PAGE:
Madam President, I come to the floor to announce a very difficult decision that I have made, and that is to vote against the confirmation of Betsy DeVos to be our nation’s next Secretary of Education. Madame President, this is not a decision that I’ve made lightly. I have a great deal of respect for Mrs. DeVos. I believe that she is a good person. I know that she cares deeply about the children of this nation. But for the reasons that I will explain, I simply cannot support her confirmation.
Madame President, later today the Senate will vote on a motion to proceed to the DeVos nomination. I will vote to proceed to the nomination because I believe that Presidents are entitled to considerable deference in the selection of Cabinet members, regardless of which political party is in power, and that each and every Senator should have the right to cast his or her vote on nominees for the cabinet. That is why during President Obama’s administration, I voted for procedural motions to allow the President’s nominees for Secretary of Defense and for Secretary of Labor to receive up-or-down votes by the full Senate, even though I ultimately voted against those two nominees on the Senate floor.
At the time, Madame President, I stated that it is appropriate for every Senator to have an opportunity to vote for or against an individual Cabinet member, and I still believe that that is the right approach.
Now let me again make clear what I said at the beginning of my remarks and which explains why this has been a decision that I’ve not made lightly. I know that Mrs. DeVos cares deeply about children. I recognize that she has devoted much time and resources to try to improve the education of at-risk children in cities whose public schools have failed them, and I commend her for those efforts.
I wrote to Mrs. DeVos, seeking her assurances in writing, that she would not support any federal legislation mandating that states adopt vouchers, nor would she condition federal funding on the presence of voucher programs in states. She has provided that commitment, and I would ask unanimous consent that the exchange of correspondence with Mrs. DeVos be entered into the record at the conclusion of my statement.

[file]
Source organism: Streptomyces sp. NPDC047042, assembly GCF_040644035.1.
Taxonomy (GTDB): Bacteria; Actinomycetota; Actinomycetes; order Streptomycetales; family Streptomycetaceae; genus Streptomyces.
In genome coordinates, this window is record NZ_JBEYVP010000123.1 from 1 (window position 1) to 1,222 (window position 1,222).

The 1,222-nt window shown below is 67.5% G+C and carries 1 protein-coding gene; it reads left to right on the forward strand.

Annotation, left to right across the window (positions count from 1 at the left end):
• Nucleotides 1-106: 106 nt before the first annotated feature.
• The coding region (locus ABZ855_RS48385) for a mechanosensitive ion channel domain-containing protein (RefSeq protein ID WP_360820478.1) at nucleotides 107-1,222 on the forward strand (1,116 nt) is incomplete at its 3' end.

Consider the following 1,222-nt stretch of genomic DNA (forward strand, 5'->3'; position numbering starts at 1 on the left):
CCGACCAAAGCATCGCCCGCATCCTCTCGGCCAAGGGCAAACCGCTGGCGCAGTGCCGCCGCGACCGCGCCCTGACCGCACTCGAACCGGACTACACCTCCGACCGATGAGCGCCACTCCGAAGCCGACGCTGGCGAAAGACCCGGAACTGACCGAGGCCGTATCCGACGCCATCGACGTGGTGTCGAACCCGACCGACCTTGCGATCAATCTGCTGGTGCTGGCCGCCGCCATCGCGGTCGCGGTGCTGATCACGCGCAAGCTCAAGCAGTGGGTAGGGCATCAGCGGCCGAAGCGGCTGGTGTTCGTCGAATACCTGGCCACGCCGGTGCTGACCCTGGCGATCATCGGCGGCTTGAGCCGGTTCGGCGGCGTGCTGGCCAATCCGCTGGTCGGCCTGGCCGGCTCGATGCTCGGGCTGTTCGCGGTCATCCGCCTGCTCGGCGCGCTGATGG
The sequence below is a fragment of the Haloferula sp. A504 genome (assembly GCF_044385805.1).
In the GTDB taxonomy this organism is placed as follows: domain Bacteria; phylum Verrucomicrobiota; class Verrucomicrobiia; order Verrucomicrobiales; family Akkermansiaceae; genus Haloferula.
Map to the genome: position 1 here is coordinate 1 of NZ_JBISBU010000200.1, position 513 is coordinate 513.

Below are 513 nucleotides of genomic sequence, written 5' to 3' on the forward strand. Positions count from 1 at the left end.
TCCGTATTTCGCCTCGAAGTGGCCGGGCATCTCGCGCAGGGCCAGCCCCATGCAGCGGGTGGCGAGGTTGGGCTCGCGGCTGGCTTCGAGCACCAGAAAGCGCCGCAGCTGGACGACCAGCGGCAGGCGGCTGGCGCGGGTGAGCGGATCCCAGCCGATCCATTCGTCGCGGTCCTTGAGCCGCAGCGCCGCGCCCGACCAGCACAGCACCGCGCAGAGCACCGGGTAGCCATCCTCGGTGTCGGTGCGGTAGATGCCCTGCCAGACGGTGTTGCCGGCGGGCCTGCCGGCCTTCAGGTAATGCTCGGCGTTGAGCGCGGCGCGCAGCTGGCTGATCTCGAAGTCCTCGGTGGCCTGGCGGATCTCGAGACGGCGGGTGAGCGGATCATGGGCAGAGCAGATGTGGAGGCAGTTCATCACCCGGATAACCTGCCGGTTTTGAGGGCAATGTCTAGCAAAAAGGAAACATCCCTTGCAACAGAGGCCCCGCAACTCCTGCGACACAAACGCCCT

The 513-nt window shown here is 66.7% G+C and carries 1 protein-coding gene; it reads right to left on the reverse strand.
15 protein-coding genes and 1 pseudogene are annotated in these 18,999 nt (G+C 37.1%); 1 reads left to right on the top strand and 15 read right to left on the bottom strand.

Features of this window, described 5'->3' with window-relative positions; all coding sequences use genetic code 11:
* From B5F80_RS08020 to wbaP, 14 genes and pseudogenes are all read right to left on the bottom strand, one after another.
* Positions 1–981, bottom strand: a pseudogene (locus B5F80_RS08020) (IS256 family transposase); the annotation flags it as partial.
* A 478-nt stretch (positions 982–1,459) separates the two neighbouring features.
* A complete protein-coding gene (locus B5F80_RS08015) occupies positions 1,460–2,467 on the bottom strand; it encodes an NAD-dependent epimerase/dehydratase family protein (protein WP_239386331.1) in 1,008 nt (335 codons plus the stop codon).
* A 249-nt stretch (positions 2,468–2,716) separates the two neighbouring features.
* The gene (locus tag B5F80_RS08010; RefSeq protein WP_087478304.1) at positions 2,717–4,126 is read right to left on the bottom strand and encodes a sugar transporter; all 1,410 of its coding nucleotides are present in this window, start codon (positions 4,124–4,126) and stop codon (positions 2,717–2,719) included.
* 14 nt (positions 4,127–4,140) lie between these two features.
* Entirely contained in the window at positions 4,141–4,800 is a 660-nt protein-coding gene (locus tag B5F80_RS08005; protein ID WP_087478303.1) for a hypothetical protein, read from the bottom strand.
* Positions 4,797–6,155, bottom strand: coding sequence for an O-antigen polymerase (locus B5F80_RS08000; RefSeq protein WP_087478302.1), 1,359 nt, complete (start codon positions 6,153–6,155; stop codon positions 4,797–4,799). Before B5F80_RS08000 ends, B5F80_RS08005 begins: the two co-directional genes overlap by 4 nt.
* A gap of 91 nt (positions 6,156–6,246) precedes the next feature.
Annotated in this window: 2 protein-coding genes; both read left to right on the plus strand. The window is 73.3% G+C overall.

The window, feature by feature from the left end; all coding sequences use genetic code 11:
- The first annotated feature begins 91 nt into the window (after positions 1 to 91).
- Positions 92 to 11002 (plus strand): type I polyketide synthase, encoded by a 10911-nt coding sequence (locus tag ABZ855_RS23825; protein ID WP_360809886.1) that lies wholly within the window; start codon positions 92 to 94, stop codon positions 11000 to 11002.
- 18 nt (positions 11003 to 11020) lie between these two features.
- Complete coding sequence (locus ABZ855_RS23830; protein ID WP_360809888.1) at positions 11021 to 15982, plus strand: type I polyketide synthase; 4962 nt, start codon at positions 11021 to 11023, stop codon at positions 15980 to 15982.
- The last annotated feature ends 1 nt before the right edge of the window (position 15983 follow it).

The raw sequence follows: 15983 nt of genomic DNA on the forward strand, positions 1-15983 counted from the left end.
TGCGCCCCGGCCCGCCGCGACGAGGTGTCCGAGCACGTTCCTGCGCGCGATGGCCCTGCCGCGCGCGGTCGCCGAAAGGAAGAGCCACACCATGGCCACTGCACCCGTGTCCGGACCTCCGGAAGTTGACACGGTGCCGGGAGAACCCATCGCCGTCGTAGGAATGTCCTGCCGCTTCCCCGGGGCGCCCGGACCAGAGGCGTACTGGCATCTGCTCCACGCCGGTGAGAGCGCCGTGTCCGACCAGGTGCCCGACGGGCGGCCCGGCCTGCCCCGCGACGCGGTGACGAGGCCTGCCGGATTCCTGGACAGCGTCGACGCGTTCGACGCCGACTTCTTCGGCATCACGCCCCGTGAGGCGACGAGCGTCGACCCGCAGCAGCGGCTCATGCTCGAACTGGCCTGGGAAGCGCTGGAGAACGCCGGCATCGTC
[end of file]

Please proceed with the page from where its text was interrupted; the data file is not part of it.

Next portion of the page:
Nevertheless, Madame President, like all of us, Mrs. DeVos is the product of her experience. She appears to view education through the lens of her experience in promoting alternatives to public education in Detroit and other cities where she has, no doubt, done valuable work. Her concentration on charter schools and vouchers, however, raises the question of whether or not she fully appreciates that the Secretary of Education’s primary focus must be on helping states and communities, parents, teachers, school board members, and administrators strengthen our public schools.
While it is unrealistic and unfair to expect a nominee to know the details of all the programs under the jurisdiction of the Department of Education, I am troubled and surprised by Mrs. DeVos’ apparent lack of familiarity with the landmark 1975 law, the Individuals with Disabilities Education Act, known as IDEA, that guarantees a free and appropriate education to children with special needs.
The mission of the Department of Education is broad, but supporting public education is at its core. I am concerned that Mrs. DeVos’ lack of experience with public schools will make it difficult for her to fully understand, identify, and assist with those challenges, particularly for our rural schools in states like Maine.
In keeping with my past practice, I will vote today to proceed to debate on Mrs. DeVos’ nomination, but, Madame President, I will not, I cannot vote to confirm her as our nation’s next Secretary of Education.
Madam President, I yield the floor.